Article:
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Coping and growing strategies you've used

718 Views 3 Replies 4 Participants Last post by  Wartime Consigliere
Ok so I need some practical advice from my fellow ENFP's. How do we teach ourselves to stick with stuff? Like for instance, I've got the "keep a job or you'll lose your apartment" thing down. The job is no longer an issue. But I NEED to go to college. I have like 40 credits (not all apply unfortunately), but I am having sooo much trouble getting motivated to even sign up, and then when I do I can't seem to finish a regular semester.

My career depends on me pursuing a degree. The only people who are eligible for promotion are those who already have one or those who are actively pursuing.

So what strategies have worked for you? To sustain that "just started a new thing excited" thing and draw it out into a "I WILL finish this thing" determined thing?
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Having an aspiration and setting it as a goal gets me to stick through things. When I know I'm too far deep, I know I can't give up. :)

Here's from my experience. Hopefully it gives you some inspiration!

My "project" has been a work in progress for over a year and half and I've got a good 3 years to go.

After graduating, I didn't want to pursue anything in Public Health and I managed to land jobs as a programmer. I wanted to get a decent pay like all the other programmers, so I decided I wanted to get a degree in computer science.

I had to go for a Master's degree because none of the universities would accept me since I already graduated.

I paid for all my prerequisite courses out of my pocket to get into grad school. I spent a year and a half studying while working to get good grades to submit to grad school. There were many times where I wanted to give up and it seemed like it would be impossible for me to get in.

After submitting my apps, I got accepted. I had to take out financial aid loans to pay for school and at this point, I knew I had to commit. I wanted to run away so many times because I was scared that I wasn't cut out to succeed in the major, but I was so far deep with the commitment, that quitting now would be so much money lost.

I noticed when I took complete accountability for all of my actions, I became more dedicated to my commitments.

It might also have to do with my enneagram stuff. I'm very success-driven. Just the moments where I want to run away and go for the simpler route.. I have to constantly remind myself that everything I've done so far is going to be worth it. :)

It's tough, but you can do it! :)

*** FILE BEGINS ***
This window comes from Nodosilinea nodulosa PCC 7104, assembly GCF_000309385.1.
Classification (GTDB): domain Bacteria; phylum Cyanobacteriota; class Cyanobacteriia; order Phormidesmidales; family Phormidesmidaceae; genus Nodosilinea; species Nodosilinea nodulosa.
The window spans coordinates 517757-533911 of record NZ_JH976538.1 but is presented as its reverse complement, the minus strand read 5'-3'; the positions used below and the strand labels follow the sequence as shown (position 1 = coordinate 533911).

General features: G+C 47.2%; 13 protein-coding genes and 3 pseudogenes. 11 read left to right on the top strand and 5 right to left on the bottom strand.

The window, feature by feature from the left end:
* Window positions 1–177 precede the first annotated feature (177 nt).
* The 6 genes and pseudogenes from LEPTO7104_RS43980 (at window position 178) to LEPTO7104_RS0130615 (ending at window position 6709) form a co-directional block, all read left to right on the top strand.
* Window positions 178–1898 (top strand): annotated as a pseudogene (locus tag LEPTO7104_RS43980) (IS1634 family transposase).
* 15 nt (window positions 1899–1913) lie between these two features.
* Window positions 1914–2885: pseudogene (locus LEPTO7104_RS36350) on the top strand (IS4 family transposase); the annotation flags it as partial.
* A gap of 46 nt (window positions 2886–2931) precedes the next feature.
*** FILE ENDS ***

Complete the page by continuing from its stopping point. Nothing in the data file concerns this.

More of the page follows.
Get a mentor that can be a cheerleader for you. They'll encourage you greatly! I've found this to be really helpful for myself. Get one that has a planning bent if not planning appropriately for college and commitment is an issue.

What is the main purpose of you going back to college? Focus on this purpose. I've refound my purpose and it's really clarified a lot of things for myself.

I don't know if this is helpful... but I've been in the lack-of-motivation department before myself.
I have a "Point of No Return" strategy that I make use of where possible - putting myself into an environment where I'm forced to do something because I can't opt out of being there. This works wonders for me. As an example, I had a trip to a meditation retreat where I had no technology/music for 10 days. I had only paid for my return bus trip and had no prior transport arranged, so as far as I was concerned, I had to be there and I was there for a reason. It helped me focus because I didn't have the conveniences of going home, procrastinating with fun things etc.

Though I'm not an ENFP, I realized a female ENFP friend of mine does this exact same thing in a less intentional sort of way - she dismisses the idea of correspondence/distance-learning because the environment isn't strong enough for her to discipline herself and actually do the work - she prefers to have that sense of expectation from teachers or something, I suppose. There's probably other examples of this, but you get the idea. If you ever need to focus on something, be almost masochistic in taking away the tools for opting out before they tempt you.

In a college context, I can think of a few ways to do this:
-Get study groups ASAP. The more people bouncing around ideas, the better.
-Leave your cellphone at home from time to time while studying.

Really though, the best thing to keep in mind if you want to use this strategy is that you make note of how different environments/situations make you feel, and how motivated you are from each place.

I also second getting someone to mentor you if it's an option, too.
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